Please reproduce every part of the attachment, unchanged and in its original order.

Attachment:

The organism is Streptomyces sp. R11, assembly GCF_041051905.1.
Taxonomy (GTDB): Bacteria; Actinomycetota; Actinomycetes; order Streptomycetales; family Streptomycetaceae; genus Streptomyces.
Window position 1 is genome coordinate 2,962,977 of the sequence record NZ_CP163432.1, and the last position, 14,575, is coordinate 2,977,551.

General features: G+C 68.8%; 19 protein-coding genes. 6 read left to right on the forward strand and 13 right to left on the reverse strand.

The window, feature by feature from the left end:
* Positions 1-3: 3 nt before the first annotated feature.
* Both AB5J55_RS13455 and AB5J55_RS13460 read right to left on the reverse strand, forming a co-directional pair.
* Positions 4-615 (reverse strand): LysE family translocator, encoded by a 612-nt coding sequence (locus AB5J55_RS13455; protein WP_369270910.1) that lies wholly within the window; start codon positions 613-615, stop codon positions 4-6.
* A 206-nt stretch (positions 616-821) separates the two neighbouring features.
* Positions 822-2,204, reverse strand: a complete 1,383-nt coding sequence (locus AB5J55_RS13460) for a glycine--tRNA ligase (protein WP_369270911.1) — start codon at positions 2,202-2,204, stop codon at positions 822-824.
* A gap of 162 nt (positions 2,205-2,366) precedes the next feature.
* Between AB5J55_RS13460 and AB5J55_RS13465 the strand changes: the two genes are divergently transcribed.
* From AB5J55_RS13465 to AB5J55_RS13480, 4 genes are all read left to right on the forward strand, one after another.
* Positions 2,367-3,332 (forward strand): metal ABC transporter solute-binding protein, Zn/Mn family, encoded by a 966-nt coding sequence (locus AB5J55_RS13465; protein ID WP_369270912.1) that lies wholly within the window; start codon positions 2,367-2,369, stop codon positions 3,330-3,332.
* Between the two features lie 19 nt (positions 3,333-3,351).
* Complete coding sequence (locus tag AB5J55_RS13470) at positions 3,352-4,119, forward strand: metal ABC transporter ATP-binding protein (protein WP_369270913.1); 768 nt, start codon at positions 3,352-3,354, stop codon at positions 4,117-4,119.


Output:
The organism is Streptomyces sp. R11, assembly GCF_041051905.1.
Taxonomy (GTDB): Bacteria; Actinomycetota; Actinomycetes; order Streptomycetales; family Streptomycetaceae; genus Streptomyces.
Window position 1 is genome coordinate 2,962,977 of the sequence record NZ_CP163432.1, and the last position, 14,575, is coordinate 2,977,551.

General features: G+C 68.8%; 19 protein-coding genes. 6 read left to right on the forward strand and 13 right to left on the reverse strand.

The window, feature by feature from the left end:
* Positions 1-3: 3 nt before the first annotated feature.
* Both AB5J55_RS13455 and AB5J55_RS13460 read right to left on the reverse strand, forming a co-directional pair.
* Positions 4-615 (reverse strand): LysE family translocator, encoded by a 612-nt coding sequence (locus AB5J55_RS13455; protein WP_369270910.1) that lies wholly within the window; start codon positions 613-615, stop codon positions 4-6.
* A 206-nt stretch (positions 616-821) separates the two neighbouring features.
* Positions 822-2,204, reverse strand: a complete 1,383-nt coding sequence (locus AB5J55_RS13460) for a glycine--tRNA ligase (protein WP_369270911.1) — start codon at positions 2,202-2,204, stop codon at positions 822-824.
* A gap of 162 nt (positions 2,205-2,366) precedes the next feature.
* Between AB5J55_RS13460 and AB5J55_RS13465 the strand changes: the two genes are divergently transcribed.
* From AB5J55_RS13465 to AB5J55_RS13480, 4 genes are all read left to right on the forward strand, one after another.
* Positions 2,367-3,332 (forward strand): metal ABC transporter solute-binding protein, Zn/Mn family, encoded by a 966-nt coding sequence (locus AB5J55_RS13465; protein ID WP_369270912.1) that lies wholly within the window; start codon positions 2,367-2,369, stop codon positions 3,330-3,332.
* Between the two features lie 19 nt (positions 3,333-3,351).
* Complete coding sequence (locus tag AB5J55_RS13470) at positions 3,352-4,119, forward strand: metal ABC transporter ATP-binding protein (protein WP_369270913.1); 768 nt, start codon at positions 3,352-3,354, stop codon at positions 4,117-4,119.